So I’ve arrived here to Lijiang and have walked around quite a ways with Nancy and am really enjoying it. There are even MORE Chinese tourists here and it’s great. The city is all cobbled with tons of stores and it’s quite ancient looked (despite the electricity, you know) and I’ve snapped hundreds of photos. I leave tomorrow for a 3 day trek in the mountains to check out “Tiger Leaping Gorge” and after that, it’s off the Chengdu.

Man, I’ve said it before, but I am really really glad to be back in China. This place is great. The people are so friendly and there is so much to see.

The food is incredible and there’s lots of good fruit to snack on – and it’s realllllly cheap. The portions are huge and you always pay less than a buck for a massive fill. It’s excellent. But of course, there are the famous Chinese spitters everywhere. Everyone spits and you hear the hawking noise everywhere you go. It’s really great to wake up to that – kind of like a Chinese rooster. I’m having a great time with the language and the jokes (like, saying my ancestors are from here) are really funny and I love having that comedic connection with the locals. Every day I’m learning more functional vocabulary and phrases and I can get around quite easily now. I still have problems with the tone sometimes and I’m sure I say some pretty funny stuff. When I think I’m asking for the bill at the restaurant, I’m probably asking for a fried cat, or something like that. Oh well, that’s Chinese!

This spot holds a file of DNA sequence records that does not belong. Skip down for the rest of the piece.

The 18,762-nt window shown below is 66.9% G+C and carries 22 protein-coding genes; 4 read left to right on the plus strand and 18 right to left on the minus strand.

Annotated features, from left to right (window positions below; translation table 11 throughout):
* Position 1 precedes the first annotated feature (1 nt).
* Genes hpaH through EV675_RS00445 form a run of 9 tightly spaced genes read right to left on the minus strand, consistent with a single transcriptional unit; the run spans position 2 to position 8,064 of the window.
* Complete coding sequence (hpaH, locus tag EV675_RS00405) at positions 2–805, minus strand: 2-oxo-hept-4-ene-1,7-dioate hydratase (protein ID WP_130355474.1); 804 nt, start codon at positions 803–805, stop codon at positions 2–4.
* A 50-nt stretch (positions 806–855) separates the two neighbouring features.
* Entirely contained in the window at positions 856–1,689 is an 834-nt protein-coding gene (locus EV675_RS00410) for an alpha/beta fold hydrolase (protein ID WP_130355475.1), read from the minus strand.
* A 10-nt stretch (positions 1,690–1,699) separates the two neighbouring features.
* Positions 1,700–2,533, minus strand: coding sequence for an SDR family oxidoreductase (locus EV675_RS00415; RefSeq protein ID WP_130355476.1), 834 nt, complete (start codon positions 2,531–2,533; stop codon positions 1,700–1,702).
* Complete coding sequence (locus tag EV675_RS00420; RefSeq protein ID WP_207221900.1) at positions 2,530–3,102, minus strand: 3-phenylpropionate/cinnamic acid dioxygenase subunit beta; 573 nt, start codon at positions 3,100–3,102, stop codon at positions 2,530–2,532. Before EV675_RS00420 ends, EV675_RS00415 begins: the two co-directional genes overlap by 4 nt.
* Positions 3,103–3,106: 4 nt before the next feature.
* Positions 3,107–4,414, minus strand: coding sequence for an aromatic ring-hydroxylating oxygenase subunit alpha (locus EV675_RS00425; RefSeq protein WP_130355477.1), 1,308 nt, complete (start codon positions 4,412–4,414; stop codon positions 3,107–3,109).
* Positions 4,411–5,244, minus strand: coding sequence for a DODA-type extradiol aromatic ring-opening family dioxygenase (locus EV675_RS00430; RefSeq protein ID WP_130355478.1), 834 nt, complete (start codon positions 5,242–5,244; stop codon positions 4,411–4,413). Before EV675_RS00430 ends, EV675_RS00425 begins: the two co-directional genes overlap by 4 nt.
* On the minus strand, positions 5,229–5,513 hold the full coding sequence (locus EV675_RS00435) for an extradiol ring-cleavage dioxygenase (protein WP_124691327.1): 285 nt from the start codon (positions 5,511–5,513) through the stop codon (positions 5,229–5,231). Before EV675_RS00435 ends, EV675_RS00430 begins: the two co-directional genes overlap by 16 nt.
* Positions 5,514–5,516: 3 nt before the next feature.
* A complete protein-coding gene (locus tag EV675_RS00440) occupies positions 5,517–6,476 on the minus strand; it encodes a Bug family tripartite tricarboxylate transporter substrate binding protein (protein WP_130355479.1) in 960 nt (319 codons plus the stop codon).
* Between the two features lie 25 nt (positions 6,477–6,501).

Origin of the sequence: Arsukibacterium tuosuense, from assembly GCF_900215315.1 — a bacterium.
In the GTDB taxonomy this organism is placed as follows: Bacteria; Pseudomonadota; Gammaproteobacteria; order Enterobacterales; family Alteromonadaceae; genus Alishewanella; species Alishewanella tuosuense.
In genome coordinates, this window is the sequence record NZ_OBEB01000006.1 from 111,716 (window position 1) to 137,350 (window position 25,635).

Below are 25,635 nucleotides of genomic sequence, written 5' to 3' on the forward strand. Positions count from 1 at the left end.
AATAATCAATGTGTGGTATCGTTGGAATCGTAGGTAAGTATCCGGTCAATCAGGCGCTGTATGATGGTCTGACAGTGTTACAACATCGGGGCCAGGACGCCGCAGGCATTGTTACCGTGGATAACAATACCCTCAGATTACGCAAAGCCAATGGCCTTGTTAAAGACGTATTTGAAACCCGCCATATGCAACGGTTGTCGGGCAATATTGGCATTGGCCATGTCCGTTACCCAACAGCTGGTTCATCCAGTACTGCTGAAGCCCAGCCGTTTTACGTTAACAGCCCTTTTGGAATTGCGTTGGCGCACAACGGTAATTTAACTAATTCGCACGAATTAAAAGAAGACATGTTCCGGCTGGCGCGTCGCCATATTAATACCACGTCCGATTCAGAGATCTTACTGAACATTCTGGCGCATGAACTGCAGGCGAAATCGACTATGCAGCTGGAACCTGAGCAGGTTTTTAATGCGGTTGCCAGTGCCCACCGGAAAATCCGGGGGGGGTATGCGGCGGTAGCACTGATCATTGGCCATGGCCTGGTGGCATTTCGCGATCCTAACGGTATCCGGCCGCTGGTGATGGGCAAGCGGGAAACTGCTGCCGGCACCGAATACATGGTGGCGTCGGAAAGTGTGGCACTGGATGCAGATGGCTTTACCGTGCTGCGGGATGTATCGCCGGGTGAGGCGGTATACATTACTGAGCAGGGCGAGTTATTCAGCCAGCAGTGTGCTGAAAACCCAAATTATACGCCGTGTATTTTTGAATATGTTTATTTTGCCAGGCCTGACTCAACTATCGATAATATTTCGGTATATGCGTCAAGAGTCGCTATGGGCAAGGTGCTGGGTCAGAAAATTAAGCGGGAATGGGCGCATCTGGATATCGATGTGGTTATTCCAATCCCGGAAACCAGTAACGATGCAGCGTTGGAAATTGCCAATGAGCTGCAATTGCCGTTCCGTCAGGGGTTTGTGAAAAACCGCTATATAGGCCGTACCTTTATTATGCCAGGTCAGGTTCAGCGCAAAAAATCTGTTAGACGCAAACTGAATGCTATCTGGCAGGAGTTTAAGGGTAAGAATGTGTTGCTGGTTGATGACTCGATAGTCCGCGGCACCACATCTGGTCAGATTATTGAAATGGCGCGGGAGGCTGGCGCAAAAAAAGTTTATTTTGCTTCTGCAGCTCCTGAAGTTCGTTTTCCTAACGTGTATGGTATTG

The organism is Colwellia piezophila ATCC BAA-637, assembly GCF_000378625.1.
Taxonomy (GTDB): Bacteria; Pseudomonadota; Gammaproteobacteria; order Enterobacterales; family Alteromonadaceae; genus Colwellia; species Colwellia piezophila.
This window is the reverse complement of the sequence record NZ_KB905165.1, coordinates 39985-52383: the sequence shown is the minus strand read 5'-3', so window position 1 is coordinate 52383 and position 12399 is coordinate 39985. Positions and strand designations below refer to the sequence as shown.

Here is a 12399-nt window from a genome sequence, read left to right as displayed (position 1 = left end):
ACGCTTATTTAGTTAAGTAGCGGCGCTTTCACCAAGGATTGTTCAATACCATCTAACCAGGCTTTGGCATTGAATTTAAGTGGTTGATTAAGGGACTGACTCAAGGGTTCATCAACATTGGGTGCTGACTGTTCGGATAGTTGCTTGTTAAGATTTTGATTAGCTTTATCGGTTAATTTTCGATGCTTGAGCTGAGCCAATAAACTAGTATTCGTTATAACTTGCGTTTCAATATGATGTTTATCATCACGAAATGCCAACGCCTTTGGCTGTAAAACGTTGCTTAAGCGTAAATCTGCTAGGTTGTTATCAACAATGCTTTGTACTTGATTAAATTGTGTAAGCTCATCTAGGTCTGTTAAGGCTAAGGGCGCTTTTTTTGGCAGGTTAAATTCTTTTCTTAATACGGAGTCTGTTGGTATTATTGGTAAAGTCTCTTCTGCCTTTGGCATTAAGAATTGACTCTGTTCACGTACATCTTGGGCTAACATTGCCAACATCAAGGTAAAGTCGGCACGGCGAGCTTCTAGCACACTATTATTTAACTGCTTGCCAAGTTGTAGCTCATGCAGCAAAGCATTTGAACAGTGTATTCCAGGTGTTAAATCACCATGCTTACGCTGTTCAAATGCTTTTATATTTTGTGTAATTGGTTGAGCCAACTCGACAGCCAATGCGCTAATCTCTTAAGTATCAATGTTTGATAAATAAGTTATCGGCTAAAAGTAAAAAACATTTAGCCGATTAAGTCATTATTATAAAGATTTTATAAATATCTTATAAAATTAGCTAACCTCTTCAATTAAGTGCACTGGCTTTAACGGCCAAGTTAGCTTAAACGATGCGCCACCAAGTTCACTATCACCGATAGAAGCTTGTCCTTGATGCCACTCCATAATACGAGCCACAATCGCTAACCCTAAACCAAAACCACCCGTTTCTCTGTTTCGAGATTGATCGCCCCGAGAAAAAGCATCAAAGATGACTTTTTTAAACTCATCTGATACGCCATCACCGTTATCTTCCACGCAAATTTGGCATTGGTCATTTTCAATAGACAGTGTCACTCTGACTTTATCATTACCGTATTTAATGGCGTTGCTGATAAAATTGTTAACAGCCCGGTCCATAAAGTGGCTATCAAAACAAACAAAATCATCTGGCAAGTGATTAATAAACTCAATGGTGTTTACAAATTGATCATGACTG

Another thing that’s kind of interesting (I know, I use that word a lot, but I can’t think of any synonyms at the moment) is the fact that all the roads have miles and miles of tunnels in them. Where we go around and over the mountains, they just go straight through them – which is kind of indicative of the Chinese “can-do” mentality. I suppose that in our countries, tunnels are expensive to do for roads, but here labor is cheap so they just smash right through the mountain. It’s great that they are building the infrastructure while it’s cheap. China (again, I say it again) is transforming rapidly.

And so here I leave you.